Interactive Fiction

Shanidar, Safe Return

Timeline: 40,000 years BCE. In Shanidar, Safe Return, a band of Neanderthal and their Cro-Magnon companions, Haizea, Esti, Oihana, Eneko and Uda, make an epic journey from what is now southern France to a place called Shanidar, a large cave in Iraqi Kurdistan, situated along tributaries of the Tigris and Euphrates Rivers. Along the way they learn that humanity is blessed by its heritage of mixing and sharing everything, including genes. Like everything – like food, shelter, and love – it’s a matter of survival. Their lion guide keeps them on the right path.

     Lion Guide, conte crayon on paper, after drawings from Chauvet Cave in France.
    From the original series of my drawings for Shanidar, Safe Return

While writing Shanidar, I did extensive research into Paleolithic Eurasia, the human species that lived there, their probable habits, foods and methods of travel, as well as their music and art. Many of the graphics are my versions of specific Paleolithic artworks, some of which I have seen in person, but most of which I have copied from the drawings of André Leroi-Gourhan’s book Gesture and Speech, and other sources including photos and drawings in works by Jean Clottes, Marjia Gimbutas, and Max Rafael. I composed the music and recorded effects for the soundtrack, as well as borrowing, with credits, sound effects and music from other sources.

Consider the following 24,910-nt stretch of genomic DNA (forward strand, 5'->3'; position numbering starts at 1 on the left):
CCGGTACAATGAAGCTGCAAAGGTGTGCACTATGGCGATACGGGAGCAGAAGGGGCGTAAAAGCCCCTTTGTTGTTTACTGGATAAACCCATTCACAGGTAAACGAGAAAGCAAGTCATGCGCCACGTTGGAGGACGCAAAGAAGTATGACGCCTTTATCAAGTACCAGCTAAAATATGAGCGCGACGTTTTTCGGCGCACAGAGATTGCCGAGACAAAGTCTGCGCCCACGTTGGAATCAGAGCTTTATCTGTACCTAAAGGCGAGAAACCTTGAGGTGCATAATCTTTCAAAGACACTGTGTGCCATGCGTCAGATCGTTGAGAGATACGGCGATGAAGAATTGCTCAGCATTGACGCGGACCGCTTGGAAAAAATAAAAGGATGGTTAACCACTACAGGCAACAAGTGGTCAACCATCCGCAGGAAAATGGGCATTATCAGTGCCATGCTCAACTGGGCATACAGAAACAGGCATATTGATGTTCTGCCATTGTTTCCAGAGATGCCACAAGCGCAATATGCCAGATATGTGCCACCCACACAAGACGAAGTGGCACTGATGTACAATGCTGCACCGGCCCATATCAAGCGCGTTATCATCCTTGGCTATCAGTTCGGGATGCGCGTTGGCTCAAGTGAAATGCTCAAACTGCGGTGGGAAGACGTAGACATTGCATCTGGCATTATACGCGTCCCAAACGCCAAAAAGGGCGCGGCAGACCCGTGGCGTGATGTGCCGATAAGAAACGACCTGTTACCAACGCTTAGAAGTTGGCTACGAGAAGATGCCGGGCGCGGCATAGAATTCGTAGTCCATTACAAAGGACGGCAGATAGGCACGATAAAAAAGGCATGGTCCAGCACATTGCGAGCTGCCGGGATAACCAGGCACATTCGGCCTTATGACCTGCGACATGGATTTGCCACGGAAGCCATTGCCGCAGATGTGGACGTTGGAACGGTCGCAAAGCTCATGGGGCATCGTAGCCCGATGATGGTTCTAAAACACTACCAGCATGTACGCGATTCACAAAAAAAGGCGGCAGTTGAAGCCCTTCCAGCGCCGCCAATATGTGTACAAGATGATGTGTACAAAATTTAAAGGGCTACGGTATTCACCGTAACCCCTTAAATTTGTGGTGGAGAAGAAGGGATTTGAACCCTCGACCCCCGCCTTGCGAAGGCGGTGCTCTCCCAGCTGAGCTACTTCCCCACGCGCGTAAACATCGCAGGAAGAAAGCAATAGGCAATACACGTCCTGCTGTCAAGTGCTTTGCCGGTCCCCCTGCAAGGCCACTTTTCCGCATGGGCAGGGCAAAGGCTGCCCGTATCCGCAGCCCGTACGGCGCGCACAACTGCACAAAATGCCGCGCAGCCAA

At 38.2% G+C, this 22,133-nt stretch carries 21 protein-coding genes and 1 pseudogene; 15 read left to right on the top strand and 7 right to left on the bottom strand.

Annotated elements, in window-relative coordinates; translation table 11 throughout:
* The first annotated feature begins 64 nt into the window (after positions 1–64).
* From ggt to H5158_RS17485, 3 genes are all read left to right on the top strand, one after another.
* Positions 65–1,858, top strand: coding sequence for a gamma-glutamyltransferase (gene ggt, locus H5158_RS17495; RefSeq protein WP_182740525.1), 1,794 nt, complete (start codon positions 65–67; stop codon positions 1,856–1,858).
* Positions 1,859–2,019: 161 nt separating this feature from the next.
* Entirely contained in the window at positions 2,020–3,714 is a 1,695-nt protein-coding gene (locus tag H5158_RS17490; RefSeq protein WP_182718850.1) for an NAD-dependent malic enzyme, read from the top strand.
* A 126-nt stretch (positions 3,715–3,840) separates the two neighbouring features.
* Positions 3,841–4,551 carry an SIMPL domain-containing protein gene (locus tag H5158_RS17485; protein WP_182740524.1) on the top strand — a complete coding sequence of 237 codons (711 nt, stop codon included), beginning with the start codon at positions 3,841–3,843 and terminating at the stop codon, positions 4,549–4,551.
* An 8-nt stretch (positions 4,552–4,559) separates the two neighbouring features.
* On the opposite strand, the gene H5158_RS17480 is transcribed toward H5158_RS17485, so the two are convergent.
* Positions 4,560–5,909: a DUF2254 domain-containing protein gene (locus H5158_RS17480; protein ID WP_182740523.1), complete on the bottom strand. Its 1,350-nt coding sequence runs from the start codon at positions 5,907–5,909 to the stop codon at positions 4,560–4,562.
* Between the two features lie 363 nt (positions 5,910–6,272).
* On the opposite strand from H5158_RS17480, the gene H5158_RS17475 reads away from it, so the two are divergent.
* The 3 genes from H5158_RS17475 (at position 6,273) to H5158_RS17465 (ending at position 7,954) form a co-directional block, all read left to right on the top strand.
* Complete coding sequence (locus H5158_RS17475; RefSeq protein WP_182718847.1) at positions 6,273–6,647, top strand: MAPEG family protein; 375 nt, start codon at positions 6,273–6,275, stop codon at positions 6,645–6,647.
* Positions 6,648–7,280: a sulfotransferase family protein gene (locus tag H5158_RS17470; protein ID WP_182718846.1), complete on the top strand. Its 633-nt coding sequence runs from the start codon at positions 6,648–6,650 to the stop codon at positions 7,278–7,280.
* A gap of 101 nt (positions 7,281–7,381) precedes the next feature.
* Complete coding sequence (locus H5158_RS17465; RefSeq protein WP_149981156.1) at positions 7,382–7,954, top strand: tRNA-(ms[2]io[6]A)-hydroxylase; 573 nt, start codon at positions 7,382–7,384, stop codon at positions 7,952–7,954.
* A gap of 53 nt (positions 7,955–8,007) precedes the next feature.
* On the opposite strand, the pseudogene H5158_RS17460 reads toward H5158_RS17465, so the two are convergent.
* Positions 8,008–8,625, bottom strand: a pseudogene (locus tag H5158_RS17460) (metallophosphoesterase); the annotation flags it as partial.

There are 138 passages to this story – you can follow it linearly, but the best way to read it is to wander through it, criss-crossing backwards and forwards until you’ve read the whole story.

Shanidar, Safe Return is speculative fiction. I’ve taken many liberties with the science in imagining the temperaments, relationships, joys, sorrows, fears, spirituality, and essential humanity of people living in the deep past.

Time Before Memory, a prehistoric tale

Time Before Memory (TBM) is an interactive story set 40,000 years ago in northern Spain and southern France during the Paleolithic Period. Visitors TBM play the story by choosing which branch of the story to explore next. Time Before Memory imagines what life was like for the people who painted the cave walls. 

The image at the top of the page is of one of the entrances to Las Monedas cave in the El Castillo cave system near Puente Viesgo in northeastern Spain. Some of the paintings  – especially images of hands – are 40,000 years old. There were Neanderthal communities in the region 40,000 years ago. But were there Homo sapiens communities there as well? We’re not sure if “anatomically modern humans” (us) were in that part of the world yet, but I’m speculating that the hands were painted by Neanderthal artists.  The site is about 15 kilometers from Altamira.

skulls representing the species homo family tree, The Museum of Natural History

Time Before Memory is about the end of human evolution, not a natural or gradual ending. Things will not have run their course, but rather we will become extinct.